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Tuesday, November 18, 2003

When confronted with a concrete ideology that claims to have all the answers, we need courage, intelligence, and imagination to be equally firm in saying: “I don’t know.”

Our culture is moving dangerously toward a black and white trend of thinking. We see it in the rise of fundamentalist religion; our increasingly divisive politics; our intensified moral and cultural wars.

Television fans the flames. The “Crossfire” mentality has become the norm: Pit two opponents claiming diametrically opposite positions against each other, make sure each side is sufficiently opinionated and dogmatic to guarantee neither will give an inch, and let them have at it like vicious pit bulls. The purpose of the exercise is not to find common ground, arrive at a consensus, or discover the truth. The purpose is to win a spectator sport.

This destructive charade disguised as communication has permeated our culture. It is becoming increasingly difficult to discuss meaningful issues with those with whom we disagree, without degenerating into a shouting match. Part of this is because the stakes are high and emotions are intense. But another component is: we are losing the art of discussion, which requires listening and responding with mutual respect. We are mimicking “Crossfire.”

Contributing to this atmosphere is a president who proclaims, “You’re with us or you’re against us.” (“Divide and conquer” is the motto of tyrants.) His words and actions consistently eliminate middle ground. He habitually begins his proclamations with: “There is no doubt in my mind...”

Beware the ruler who has no doubt in his mind.

We are infested with religious zealots who have lots of answers and little truth. The beliefs they espouse are so far from the love and charity their religion teaches, it boggles the mind. Their literal, black and white interpretation of scripture leaves no room for the multitudes who find shades of gray. They seem oblivious to thousands of years of seekers, thinkers, and prophets who have arrived at widely divergent and respected interpretations of the meaning of life.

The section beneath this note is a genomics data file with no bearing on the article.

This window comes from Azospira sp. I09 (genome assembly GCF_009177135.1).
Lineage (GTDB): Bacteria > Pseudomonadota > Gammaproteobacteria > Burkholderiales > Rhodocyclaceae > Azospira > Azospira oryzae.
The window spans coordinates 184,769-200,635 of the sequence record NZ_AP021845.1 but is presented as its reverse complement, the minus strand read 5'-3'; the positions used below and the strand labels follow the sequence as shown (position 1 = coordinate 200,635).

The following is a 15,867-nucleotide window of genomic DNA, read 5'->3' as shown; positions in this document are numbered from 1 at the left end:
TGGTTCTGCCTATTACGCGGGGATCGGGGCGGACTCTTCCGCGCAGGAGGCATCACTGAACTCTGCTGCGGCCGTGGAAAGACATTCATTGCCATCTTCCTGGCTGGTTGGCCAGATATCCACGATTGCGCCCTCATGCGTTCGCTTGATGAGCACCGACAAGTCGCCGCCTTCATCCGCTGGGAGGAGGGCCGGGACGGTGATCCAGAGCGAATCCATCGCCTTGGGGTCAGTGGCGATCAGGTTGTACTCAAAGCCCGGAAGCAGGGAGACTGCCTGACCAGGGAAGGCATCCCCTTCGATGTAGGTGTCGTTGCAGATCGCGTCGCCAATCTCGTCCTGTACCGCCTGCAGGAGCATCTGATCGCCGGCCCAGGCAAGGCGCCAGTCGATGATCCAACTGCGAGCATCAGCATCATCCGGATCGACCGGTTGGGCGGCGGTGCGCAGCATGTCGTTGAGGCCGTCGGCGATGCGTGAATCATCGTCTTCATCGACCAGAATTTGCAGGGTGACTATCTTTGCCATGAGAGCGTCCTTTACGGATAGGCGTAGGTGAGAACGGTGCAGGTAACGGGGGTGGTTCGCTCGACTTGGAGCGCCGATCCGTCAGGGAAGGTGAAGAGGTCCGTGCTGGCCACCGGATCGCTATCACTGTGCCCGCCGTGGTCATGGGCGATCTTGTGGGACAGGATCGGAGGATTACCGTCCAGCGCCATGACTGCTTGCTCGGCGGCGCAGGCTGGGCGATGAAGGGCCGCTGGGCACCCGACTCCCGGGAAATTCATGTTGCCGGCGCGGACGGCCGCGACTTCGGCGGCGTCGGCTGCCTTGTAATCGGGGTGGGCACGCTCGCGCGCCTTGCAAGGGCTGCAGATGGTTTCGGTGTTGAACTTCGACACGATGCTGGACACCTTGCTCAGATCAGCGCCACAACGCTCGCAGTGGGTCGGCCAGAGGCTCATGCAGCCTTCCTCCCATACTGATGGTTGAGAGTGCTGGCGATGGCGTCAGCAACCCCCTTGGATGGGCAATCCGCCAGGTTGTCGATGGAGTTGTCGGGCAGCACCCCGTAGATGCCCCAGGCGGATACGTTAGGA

This year, the blather about red states vs. blue states has become a lazy media cliche. However, I believe the struggle for our country’s soul is not between red and blue but between black & white vs. full spectrum; faith based vs. fact based; concrete vs. nuance.

Speaking of nuance, many of us are hung over and depressed by an election in which the black & white faction cynically and masterfully used John Kerry’s strengths against him. Faced with a candidate who was dramatically more intelligent, articulate, and experienced than their own, they reduced his “nuanced” world view to a mantra that every reporter and skeptic would mindlessly parrot: “Flip-flopper.” Kerry paid a heavy price for being a man of substance who was able to see the complexities of an issue.

It’s difficult to live with ambiguity. In threatening times, people want concrete answers. I’m convinced that many of President Clinton’s detractors despise him with a pathological obsession not because he’s a liar--george w. bush is a far bigger and more transparent liar; not because of his sexual affairs--they seem tame compared to the daily TV diet most people ingest; but because he is a master of ambiguity. His subtlety drives black & white thinkers up a wall!

We, who have more questions than answers (read: open-minded), have a real problem on our hands. It is difficult to have a rational discussion, let alone sway public opinion in the face of fanatics who have no doubt in their minds. But our challenge is to change the tone and the agenda.

We can start by requesting that our black & white friends cut out the name-calling. Like with an abusive spouse, the insults become so habitual we learn to ignore them. More subtley, we can ask people to eliminate all labels i.e., conservative, liberal, etc. from their vocabulary. Any word that can end with “ism” or “ist” should be off limits. It’s amazing how, when stripped of their short-hand stereotypes, people are forced to think.

We must not allow ourselves to become as entrenched as the other side. We can model good behavior by listening well and conceding when they have a point. But we must also be firm and insist on reciprocation. The black & whites are very good at staying on message, because they only have one message to stay on. But we must succeed at staying on the following message:

For every living being, there is a separate reality. There are threads that tie all those versions of reality together. It is for each one of us to know our own reality and to find the ties that bind us.

There is no absolute truth. And that’s the absolute truth.

Paul Chasman
November 19, 2004



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